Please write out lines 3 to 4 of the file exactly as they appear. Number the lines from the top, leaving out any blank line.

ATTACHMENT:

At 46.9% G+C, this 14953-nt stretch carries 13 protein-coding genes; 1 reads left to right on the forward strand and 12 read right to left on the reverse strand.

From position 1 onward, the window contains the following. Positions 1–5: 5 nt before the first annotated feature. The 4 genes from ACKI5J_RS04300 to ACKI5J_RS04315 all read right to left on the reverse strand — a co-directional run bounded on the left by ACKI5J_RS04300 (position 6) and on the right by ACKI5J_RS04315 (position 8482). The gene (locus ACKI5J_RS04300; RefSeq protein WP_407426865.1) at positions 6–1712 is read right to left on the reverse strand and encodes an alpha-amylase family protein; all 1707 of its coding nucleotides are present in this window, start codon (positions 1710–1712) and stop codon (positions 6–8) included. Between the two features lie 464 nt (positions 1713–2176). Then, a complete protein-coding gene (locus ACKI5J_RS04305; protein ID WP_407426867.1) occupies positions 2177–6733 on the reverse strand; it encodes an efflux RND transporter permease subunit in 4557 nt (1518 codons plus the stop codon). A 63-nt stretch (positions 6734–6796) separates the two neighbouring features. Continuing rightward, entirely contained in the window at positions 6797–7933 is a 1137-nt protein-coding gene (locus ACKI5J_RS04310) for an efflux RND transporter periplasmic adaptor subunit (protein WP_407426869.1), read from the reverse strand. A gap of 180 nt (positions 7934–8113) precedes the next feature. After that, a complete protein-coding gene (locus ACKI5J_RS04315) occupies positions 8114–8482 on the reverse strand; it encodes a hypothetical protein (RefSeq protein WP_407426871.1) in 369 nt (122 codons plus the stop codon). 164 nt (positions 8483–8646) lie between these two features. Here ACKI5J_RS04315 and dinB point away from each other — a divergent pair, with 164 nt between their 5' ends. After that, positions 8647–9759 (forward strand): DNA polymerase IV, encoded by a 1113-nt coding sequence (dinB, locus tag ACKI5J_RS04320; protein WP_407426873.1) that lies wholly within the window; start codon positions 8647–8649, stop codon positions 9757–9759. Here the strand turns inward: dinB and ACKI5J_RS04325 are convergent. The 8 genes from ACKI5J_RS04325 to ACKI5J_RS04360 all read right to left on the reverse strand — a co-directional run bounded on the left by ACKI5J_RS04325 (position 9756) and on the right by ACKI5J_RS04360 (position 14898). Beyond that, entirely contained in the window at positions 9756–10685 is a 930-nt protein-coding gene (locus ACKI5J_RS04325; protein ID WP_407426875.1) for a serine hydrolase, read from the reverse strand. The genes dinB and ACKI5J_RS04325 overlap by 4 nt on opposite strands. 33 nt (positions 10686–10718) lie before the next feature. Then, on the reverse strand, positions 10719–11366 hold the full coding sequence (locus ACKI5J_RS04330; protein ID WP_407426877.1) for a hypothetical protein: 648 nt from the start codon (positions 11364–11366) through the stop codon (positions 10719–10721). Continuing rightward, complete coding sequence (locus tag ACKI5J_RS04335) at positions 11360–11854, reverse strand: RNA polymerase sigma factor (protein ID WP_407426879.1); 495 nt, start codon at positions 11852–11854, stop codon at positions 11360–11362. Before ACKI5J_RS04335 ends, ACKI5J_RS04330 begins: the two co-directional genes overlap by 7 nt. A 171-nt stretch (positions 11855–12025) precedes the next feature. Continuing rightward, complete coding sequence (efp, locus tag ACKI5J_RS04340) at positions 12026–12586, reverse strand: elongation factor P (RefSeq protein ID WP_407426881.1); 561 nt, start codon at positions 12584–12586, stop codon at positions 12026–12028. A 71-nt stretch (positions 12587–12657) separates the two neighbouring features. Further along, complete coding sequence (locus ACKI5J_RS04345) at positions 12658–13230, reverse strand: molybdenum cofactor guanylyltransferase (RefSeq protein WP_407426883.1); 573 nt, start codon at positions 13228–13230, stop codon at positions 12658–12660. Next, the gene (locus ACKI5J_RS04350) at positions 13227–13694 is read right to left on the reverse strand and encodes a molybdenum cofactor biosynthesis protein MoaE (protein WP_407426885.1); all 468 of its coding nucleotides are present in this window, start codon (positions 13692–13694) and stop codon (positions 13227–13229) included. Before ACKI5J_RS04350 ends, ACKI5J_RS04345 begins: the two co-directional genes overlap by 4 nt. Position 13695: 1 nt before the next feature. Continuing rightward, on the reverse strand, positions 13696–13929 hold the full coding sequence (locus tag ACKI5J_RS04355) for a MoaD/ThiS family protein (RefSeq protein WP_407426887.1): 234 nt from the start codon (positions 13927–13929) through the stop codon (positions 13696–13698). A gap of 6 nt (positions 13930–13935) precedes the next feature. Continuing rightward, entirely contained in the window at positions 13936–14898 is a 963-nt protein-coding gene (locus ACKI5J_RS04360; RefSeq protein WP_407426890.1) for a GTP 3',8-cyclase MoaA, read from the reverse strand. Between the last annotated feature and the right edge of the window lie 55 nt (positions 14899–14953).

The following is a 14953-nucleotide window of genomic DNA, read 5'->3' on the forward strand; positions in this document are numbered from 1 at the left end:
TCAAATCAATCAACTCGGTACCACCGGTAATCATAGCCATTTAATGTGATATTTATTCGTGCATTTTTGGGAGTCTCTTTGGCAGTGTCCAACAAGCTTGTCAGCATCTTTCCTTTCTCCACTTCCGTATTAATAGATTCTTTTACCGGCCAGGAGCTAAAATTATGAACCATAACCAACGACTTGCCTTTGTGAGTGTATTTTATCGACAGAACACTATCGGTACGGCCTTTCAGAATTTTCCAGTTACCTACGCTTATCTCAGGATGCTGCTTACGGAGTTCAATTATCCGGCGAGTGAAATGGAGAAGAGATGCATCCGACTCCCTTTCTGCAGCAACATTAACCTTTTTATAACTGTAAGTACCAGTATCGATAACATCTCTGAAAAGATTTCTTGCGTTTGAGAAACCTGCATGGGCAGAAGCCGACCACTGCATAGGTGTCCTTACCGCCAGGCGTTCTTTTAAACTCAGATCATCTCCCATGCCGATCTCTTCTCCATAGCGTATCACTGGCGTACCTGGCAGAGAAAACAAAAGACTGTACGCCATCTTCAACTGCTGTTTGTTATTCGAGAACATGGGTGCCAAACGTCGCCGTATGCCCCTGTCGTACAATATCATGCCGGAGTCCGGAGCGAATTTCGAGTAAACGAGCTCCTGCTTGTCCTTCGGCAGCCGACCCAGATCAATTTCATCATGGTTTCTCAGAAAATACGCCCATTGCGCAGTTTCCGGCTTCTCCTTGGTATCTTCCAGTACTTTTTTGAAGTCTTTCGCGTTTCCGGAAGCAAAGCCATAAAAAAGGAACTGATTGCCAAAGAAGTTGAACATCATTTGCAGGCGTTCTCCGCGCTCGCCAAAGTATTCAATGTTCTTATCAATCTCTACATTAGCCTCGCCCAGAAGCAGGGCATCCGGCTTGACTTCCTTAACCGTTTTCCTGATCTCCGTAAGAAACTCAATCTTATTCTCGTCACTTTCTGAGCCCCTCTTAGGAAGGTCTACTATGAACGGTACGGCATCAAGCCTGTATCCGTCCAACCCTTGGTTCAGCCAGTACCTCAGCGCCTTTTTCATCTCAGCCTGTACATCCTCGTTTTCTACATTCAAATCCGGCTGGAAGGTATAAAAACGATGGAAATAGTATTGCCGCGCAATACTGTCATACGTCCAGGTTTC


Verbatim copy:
The following is a 14953-nucleotide window of genomic DNA, read 5'->3' on the forward strand; positions in this document are numbered from 1 at the left end:
TCAAATCAATCAACTCGGTACCACCGGTAATCATAGCCATTTAATGTGATATTTATTCGTGCATTTTTGGGAGTCTCTTTGGCAGTGTCCAACAAGCTTGTCAGCATCTTTCCTTTCTCCACTTCCGTATTAATAGATTCTTTTACCGGCCAGGAGCTAAAATTATGAACCATAACCAACGACTTGCCTTTGTGAGTGTATTTTATCGACAGAACACTATCGGTACGGCCTTTCAGAATTTTCCAGTTACCTACGCTTATCTCAGGATGCTGCTTACGGAGTTCAATTATCCGGCGAGTGAAATGGAGAAGAGATGCATCCGACTCCCTTTCTGCAGCAACATTAACCTTTTTATAACTGTAAGTACCAGTATCGATAACATCTCTGAAAAGATTTCTTGCGTTTGAGAAACCTGCATGGGCAGAAGCCGACCACTGCATAGGTGTCCTTACCGCCAGGCGTTCTTTTAAACTCAGATCATCTCCCATGCCGATCTCTTCTCCATAGCGTATCACTGGCGTACCTGGCAGAGAAAACAAAAGACTGTACGCCATCTTCAACTGCTGTTTGTTATTCGAGAACATGGGTGCCAAACGTCGCCGTATGCCCCTGTCGTACAATATCATGCCGGAGTCCGGAGCGAATTTCGAGTAAACGAGCTCCTGCTTGTCCTTCGGCAGCCGACCCAGATCAATTTCATCATGGTTTCTCAGAAAATACGCCCATTGCGCAGTTTCCGGCTTCTCCTTGGTATCTTCCAGTACTTTTTTGAAGTCTTTCGCGTTTCCGGAAGCAAAGCCATAAAAAAGGAACTGATTGCCAAAGAAGTTGAACATCATTTGCAGGCGTTCTCCGCGCTCGCCAAAGTATTCAATGTTCTTATCAATCTCTACATTAGCCTCGCCCAGAAGCAGGGCATCCGGCTTGACTTCCTTAACCGTTTTCCTGATCTCCGTAAGAAACTCAATCTTATTCTCGTCACTTTCTGAGCCCCTCTTAGGAAGGTCTACTATGAACGGTACGGCATCAAGCCTGTATCCGTCCAACCCTTGGTTCAGCCAGTACCTCAGCGCCTTTTTCATCTCAGCCTGTACATCCTCGTTTTCTACATTCAAATCCGGCTGGAAGGTATAAAAACGATGGAAATAGTATTGCCGCGCAATACTGTCATACGTCCAGGTTTC